South Korean President Moon Jae-in wants to use his final months in office to achieve a diplomatic breakthrough in relations with North Korea.

"If the opportunity arises, the government will pursue the normalization of intra-Korean relations and the path to irreversible peace by the end of my term in office," said Moon on Monday in the last New Year's address of his five-year presidency.

However, the chances of the “declaration of the end of the war” sought by Moon are not good.

Patrick Welter

Correspondent for business and politics in Japan, based in Tokyo.

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According to the South Korean account, the United States government is in principle open to the project, but has other foreign policy priorities in these months.

North Korea's ruler Kim Jong-un, on the other hand, made no mention of Moon's move in his New Year's address.

Kim and Moon met in three summits in 2018 to discuss rapprochement between the two Korean states and the denuclearization of the peninsula. After Moon opened the door for Kim's unsuccessful summit meeting with the then American President Donald Trump, North Korea largely answered all further advances by the South Korean with silence. A few months before the change of office in Seoul, North Korea's Kim is already waiting for his successor, say observers in the South Korean capital.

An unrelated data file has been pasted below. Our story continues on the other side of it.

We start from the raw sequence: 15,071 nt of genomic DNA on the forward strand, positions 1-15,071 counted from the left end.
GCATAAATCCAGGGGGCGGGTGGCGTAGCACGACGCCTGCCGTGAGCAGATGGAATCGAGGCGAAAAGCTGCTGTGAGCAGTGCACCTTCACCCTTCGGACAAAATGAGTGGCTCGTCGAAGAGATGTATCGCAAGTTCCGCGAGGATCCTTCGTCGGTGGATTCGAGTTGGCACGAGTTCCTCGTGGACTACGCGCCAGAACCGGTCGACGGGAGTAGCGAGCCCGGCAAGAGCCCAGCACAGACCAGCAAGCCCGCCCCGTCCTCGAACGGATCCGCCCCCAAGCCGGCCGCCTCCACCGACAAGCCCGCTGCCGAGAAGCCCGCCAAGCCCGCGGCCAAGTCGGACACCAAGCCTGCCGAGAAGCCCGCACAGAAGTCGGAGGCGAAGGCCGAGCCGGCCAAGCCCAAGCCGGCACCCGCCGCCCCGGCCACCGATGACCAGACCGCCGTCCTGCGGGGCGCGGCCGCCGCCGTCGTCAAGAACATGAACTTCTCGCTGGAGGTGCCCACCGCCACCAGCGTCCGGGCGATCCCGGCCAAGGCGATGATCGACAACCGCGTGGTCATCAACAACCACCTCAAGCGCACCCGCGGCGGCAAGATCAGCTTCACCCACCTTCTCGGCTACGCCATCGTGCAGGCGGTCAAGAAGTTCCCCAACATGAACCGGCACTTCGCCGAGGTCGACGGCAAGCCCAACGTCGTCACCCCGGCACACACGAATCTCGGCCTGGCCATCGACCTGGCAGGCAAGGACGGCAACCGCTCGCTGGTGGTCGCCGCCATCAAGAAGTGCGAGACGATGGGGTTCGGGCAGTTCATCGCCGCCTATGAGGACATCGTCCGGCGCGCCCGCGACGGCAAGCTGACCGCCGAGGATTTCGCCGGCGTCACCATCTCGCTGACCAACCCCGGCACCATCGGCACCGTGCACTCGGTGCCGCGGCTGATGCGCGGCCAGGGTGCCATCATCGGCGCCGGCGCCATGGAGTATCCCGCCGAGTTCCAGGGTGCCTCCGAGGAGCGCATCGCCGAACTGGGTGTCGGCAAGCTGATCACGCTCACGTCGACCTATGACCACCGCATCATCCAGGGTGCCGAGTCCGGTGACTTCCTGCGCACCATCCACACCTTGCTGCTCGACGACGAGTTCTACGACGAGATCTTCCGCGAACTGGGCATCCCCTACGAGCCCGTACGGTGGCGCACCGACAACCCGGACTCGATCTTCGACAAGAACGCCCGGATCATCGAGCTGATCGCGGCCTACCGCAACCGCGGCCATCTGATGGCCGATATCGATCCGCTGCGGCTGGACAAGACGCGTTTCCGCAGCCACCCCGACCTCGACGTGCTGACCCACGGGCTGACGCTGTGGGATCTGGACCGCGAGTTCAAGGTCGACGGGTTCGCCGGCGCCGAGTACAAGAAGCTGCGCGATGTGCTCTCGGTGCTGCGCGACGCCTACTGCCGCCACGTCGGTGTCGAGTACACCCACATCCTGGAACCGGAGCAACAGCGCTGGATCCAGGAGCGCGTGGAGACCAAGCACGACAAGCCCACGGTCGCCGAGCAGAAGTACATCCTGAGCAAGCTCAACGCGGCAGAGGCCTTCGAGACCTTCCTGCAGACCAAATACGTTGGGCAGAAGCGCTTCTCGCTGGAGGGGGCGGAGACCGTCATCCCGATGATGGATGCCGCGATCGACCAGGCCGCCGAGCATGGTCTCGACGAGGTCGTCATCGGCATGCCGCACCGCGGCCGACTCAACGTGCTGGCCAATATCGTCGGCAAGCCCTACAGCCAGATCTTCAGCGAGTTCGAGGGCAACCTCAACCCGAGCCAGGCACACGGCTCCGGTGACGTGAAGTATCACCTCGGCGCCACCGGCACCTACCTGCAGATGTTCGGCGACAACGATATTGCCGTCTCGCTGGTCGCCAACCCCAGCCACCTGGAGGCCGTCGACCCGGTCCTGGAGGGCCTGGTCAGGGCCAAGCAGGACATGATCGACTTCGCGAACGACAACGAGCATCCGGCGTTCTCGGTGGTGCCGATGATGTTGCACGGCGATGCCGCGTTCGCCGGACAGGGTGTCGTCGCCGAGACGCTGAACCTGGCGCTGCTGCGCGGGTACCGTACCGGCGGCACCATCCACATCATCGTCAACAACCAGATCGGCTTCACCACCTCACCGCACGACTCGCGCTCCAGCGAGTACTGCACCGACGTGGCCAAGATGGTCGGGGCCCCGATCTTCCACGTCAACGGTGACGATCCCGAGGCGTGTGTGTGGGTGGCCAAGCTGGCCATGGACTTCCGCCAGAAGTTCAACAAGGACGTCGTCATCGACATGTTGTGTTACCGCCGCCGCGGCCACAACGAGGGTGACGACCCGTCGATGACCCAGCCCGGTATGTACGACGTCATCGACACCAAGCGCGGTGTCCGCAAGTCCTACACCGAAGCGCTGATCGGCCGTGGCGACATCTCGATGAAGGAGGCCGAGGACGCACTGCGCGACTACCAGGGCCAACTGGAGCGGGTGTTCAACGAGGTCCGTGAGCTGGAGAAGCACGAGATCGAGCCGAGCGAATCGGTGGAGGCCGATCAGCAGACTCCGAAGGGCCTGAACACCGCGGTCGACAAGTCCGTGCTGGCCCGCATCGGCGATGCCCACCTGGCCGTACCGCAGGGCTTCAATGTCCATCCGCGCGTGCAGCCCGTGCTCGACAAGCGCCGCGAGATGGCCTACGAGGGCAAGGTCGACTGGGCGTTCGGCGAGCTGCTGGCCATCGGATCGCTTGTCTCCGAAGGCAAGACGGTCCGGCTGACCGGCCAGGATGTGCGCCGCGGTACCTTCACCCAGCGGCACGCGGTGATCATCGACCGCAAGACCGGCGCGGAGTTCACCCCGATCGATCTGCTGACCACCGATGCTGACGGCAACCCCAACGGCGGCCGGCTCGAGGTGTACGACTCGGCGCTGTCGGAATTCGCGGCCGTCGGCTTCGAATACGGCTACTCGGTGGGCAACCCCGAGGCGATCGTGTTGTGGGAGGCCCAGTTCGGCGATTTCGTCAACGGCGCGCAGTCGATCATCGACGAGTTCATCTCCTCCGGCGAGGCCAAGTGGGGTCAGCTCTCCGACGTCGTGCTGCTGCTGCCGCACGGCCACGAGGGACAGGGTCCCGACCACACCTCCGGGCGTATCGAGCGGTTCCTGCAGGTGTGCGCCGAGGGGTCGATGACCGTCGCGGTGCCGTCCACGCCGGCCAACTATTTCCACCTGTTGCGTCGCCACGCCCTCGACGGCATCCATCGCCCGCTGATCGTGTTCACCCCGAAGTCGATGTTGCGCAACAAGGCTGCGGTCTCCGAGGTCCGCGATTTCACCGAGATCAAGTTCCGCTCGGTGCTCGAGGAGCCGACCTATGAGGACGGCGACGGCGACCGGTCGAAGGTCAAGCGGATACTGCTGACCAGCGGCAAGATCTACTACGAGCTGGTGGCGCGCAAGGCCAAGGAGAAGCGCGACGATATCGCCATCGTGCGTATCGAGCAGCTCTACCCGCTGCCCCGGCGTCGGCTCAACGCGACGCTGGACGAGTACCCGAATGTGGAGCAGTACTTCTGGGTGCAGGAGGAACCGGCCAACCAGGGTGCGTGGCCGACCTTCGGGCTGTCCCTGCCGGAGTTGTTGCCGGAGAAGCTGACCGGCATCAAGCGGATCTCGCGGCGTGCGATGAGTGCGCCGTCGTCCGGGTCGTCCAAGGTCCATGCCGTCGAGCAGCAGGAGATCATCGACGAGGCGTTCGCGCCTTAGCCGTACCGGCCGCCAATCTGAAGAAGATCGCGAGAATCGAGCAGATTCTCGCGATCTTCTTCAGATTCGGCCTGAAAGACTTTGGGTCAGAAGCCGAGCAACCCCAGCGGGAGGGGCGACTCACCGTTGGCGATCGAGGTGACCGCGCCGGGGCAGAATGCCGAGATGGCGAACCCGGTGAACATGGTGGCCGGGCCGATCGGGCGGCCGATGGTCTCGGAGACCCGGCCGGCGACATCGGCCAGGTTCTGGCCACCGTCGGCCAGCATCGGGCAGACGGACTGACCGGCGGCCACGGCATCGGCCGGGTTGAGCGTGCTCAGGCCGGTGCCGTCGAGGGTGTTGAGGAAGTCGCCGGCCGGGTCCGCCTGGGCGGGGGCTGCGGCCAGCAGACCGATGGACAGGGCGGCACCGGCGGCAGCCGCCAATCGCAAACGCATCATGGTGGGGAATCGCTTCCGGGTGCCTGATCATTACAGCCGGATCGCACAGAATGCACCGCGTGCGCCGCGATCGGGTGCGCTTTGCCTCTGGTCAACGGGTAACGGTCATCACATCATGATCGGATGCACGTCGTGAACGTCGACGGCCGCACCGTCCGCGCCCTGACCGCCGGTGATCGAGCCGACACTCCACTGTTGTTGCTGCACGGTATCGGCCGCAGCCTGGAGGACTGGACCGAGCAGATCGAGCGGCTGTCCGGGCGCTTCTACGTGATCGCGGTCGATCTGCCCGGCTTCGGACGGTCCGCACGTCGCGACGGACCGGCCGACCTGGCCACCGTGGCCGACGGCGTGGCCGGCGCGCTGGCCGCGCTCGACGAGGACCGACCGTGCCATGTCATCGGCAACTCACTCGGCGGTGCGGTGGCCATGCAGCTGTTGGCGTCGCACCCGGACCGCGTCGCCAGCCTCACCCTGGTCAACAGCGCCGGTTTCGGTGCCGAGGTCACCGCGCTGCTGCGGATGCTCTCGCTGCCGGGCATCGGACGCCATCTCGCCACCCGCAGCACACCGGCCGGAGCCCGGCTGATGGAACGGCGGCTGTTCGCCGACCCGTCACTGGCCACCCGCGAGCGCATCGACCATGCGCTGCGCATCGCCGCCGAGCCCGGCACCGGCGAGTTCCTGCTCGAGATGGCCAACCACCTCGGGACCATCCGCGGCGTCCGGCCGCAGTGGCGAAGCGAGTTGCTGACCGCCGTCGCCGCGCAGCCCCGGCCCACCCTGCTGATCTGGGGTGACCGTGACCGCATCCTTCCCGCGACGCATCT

North and South Korea have lived in an armistice since the end of the Korean War in 1953. The left-liberal Moon hopes to be able to stir the deadlocked talks on nuclear disarmament in North Korea with an official declaration at the end of the war. Moon admitted on Monday that there was still a long way to go. But if both Korean states got involved, the international community would react, said the outgoing South Korean president. He claims that the inter-Korean talks and the North Korean-American summits came about through his initiative. He hoped that the future government would endeavor to enter into a dialogue with North Korea.

Ahead of the presidential election in early March, South Korean opinion polls are currently headed by Moon's Democratic Party candidate Lee Jae-myung. The governor of Gyeonggi province advocates a pragmatic course and the lifting of sanctions against North Korea's commitments to nuclear disarmament. Should North Korea fail to keep its commitments, the sanctions would automatically have to come back into force. The conservative rival candidate Yoon Suk-yeol has spoken out in a departure from the previous hard line of the conservatives for humanitarian aid for North Korea without conditions. He promotes trilateral talks between the United States and the two Korean states. On the other hand, Yoon's idea of ​​making preparations is likely to meet with strong rejection by the North Korean also station American nuclear weapons in South Korea in an emergency.